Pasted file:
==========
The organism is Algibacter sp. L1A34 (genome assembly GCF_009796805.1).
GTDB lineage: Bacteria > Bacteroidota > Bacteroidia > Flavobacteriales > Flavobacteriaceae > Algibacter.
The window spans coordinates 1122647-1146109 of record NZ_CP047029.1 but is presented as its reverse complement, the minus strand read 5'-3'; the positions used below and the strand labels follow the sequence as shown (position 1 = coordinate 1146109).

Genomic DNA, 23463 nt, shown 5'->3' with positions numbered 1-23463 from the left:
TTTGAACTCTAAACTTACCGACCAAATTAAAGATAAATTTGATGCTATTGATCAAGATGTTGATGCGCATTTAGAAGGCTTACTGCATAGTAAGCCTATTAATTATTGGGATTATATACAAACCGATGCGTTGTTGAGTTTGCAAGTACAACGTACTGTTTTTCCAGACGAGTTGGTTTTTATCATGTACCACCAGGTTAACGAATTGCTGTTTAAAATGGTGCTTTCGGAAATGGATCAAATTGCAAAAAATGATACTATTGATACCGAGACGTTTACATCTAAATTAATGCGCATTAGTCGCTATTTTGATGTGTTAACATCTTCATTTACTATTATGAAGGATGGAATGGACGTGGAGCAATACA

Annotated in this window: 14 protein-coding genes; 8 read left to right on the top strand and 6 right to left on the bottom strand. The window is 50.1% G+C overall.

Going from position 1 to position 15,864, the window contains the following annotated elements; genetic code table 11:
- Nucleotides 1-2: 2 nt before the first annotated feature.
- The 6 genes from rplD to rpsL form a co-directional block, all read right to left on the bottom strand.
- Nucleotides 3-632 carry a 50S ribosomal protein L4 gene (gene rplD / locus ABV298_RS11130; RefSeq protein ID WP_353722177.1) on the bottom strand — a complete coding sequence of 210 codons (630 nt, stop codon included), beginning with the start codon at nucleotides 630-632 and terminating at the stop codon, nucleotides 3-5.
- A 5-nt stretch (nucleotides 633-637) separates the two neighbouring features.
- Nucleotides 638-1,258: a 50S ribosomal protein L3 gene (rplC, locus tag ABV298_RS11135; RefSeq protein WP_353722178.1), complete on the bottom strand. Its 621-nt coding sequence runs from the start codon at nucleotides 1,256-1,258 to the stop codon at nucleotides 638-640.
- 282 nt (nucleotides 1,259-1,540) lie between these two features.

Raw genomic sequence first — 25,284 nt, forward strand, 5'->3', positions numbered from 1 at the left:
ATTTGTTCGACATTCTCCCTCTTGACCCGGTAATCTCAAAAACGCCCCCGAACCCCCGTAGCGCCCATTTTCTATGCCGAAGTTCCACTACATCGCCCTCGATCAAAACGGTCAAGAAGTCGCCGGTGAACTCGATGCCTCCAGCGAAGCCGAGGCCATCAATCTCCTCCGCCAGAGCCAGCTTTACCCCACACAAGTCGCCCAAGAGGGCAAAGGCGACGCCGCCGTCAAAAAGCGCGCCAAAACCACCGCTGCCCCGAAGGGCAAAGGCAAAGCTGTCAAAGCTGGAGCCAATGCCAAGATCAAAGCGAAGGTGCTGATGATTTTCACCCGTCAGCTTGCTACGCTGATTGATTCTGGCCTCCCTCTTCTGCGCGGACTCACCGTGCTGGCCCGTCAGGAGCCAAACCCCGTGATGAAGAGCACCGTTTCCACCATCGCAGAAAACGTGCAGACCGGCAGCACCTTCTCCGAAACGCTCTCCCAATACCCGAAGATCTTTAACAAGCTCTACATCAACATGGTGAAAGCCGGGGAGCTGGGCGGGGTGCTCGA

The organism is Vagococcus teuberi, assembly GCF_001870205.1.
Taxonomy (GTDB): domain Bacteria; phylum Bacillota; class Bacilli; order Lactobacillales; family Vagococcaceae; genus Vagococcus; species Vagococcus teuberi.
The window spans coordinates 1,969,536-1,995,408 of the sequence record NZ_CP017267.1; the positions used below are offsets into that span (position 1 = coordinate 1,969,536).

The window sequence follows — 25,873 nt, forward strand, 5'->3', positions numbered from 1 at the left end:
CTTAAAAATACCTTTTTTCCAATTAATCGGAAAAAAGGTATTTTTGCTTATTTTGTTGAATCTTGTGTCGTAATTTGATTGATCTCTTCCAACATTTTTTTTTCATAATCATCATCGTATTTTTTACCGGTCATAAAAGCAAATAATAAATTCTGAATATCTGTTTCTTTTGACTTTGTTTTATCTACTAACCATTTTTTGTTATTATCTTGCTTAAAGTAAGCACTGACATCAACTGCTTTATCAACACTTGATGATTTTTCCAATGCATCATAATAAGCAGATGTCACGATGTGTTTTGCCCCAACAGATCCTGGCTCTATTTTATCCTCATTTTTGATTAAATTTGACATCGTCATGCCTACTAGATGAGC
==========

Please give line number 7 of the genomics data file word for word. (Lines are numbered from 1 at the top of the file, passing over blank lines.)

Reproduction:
Going from position 1 to position 15,864, the window contains the following annotated elements; genetic code table 11: